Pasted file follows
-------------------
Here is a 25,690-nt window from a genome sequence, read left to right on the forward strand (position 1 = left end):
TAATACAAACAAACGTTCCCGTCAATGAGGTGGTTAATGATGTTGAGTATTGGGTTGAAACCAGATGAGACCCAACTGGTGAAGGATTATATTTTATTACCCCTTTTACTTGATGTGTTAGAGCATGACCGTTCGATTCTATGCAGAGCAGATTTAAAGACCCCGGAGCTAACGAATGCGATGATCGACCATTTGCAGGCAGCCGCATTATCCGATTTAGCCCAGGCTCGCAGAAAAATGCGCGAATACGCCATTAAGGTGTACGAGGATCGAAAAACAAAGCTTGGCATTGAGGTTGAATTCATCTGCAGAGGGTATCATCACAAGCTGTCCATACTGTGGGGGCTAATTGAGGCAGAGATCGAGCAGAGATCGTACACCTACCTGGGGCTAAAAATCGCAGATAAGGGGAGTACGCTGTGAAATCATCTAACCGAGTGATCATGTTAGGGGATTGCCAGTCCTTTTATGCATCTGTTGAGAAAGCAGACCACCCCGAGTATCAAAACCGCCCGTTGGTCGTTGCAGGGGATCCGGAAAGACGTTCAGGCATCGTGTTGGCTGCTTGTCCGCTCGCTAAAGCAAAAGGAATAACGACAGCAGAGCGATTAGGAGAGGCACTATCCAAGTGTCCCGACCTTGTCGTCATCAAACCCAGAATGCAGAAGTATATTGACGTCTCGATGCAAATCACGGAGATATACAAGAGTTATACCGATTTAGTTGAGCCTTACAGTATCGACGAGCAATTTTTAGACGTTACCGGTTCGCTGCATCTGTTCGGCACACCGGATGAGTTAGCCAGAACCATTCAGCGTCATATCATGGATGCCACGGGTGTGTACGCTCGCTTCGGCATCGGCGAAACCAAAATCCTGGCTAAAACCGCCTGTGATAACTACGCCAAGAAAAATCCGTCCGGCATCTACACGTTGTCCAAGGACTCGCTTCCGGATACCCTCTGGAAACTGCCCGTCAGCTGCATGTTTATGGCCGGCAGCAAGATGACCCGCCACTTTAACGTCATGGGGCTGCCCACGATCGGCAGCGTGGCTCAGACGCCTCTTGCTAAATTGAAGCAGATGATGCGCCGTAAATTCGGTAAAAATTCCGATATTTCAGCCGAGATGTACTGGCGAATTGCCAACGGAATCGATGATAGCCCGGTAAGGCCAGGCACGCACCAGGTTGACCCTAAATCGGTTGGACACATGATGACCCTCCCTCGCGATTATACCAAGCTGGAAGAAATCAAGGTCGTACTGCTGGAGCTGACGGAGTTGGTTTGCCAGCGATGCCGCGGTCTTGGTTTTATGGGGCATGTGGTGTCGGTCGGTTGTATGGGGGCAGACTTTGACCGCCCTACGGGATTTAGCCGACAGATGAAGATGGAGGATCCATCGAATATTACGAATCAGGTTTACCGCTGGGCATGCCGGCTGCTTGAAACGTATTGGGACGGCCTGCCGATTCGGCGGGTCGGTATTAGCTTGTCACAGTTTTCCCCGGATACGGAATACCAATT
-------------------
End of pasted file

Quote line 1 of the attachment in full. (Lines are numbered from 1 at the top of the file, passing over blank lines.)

Here is a 25,690-nt window from a genome sequence, read left to right on the forward strand (position 1 = left end):